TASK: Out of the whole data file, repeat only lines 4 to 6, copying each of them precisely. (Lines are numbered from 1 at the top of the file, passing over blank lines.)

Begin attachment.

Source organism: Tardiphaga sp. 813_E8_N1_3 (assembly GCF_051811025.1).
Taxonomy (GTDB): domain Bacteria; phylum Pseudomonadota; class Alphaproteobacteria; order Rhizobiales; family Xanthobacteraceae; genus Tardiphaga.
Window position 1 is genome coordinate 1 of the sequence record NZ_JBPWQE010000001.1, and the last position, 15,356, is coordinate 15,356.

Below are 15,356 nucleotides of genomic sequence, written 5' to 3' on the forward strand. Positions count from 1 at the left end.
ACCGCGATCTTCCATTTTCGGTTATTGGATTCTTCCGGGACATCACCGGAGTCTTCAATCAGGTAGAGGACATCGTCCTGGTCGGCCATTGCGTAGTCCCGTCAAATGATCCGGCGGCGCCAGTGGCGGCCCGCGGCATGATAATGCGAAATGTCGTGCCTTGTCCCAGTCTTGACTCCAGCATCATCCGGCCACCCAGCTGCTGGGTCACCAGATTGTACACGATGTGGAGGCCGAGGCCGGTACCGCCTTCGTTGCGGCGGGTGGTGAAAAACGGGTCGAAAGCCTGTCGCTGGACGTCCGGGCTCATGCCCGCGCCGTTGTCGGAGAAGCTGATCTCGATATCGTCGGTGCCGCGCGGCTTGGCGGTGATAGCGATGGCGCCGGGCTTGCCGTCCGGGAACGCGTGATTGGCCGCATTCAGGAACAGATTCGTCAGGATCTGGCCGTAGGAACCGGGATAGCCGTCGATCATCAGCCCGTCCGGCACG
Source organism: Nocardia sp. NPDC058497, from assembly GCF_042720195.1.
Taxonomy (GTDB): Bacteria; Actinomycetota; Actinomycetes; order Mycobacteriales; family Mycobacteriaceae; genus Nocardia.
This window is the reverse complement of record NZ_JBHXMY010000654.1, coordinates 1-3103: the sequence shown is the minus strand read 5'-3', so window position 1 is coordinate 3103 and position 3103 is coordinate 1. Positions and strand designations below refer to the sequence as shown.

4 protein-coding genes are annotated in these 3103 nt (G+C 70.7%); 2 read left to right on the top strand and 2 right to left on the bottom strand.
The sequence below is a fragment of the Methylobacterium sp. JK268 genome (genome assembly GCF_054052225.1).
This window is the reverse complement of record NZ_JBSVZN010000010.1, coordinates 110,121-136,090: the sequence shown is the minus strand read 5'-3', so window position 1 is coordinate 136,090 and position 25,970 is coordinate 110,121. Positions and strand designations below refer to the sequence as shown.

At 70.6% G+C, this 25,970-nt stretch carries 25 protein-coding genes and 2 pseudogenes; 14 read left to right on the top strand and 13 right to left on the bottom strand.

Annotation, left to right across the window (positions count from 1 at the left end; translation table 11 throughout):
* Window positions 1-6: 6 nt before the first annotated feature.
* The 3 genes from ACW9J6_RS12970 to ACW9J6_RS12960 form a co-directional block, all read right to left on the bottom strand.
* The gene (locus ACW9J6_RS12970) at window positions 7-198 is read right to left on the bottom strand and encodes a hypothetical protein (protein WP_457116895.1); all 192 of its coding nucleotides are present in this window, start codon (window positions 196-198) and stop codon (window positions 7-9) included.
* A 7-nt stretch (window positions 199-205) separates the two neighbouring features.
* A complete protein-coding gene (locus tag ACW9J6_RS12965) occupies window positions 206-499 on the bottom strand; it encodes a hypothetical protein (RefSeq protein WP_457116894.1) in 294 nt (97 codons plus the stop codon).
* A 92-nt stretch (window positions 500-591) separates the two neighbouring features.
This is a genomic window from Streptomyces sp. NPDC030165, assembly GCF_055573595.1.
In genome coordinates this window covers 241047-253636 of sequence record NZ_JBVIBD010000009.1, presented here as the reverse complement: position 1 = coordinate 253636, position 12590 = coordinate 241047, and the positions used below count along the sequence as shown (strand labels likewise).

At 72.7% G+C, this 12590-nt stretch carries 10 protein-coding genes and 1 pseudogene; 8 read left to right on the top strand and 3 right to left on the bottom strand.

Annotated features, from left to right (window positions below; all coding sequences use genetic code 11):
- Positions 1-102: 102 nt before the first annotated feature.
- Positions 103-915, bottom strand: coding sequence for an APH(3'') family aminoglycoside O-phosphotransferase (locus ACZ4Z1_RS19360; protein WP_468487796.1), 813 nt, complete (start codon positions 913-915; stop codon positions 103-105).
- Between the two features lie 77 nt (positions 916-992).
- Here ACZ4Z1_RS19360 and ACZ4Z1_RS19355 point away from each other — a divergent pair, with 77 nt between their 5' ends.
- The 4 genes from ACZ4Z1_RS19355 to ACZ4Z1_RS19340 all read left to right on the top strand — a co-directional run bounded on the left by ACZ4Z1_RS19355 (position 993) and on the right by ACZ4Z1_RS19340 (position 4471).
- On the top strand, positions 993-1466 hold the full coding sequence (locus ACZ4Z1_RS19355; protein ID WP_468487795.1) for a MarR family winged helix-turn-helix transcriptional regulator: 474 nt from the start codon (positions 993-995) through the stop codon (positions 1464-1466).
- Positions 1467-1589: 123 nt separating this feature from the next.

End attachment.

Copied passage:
Below are 15,356 nucleotides of genomic sequence, written 5' to 3' on the forward strand. Positions count from 1 at the left end.
ACCGCGATCTTCCATTTTCGGTTATTGGATTCTTCCGGGACATCACCGGAGTCTTCAATCAGGTAGAGGACATCGTCCTGGTCGGCCATTGCGTAGTCCCGTCAAATGATCCGGCGGCGCCAGTGGCGGCCCGCGGCATGATAATGCGAAATGTCGTGCCTTGTCCCAGTCTTGACTCCAGCATCATCCGGCCACCCAGCTGCTGGGTCACCAGATTGTACACGATGTGGAGGCCGAGGCCGGTACCGCCTTCGTTGCGGCGGGTGGTGAAAAACGGGTCGAAAGCCTGTCGCTGGACGTCCGGGCTCATGCCCGCGCCGTTGTCGGAGAAGCTGATCTCGATATCGTCGGTGCCGCGCGGCTTGGCGGTGATAGCGATGGCGCCGGGCTTGCCGTCCGGGAACGCGTGATTGGCCGCATTCAGGAACAGATTCGTCAGGATCTGGCCGTAGGAACCGGGATAGCCGTCGATCATCAGCCCGTCCGGCACG
Source organism: Nocardia sp. NPDC058497, from assembly GCF_042720195.1.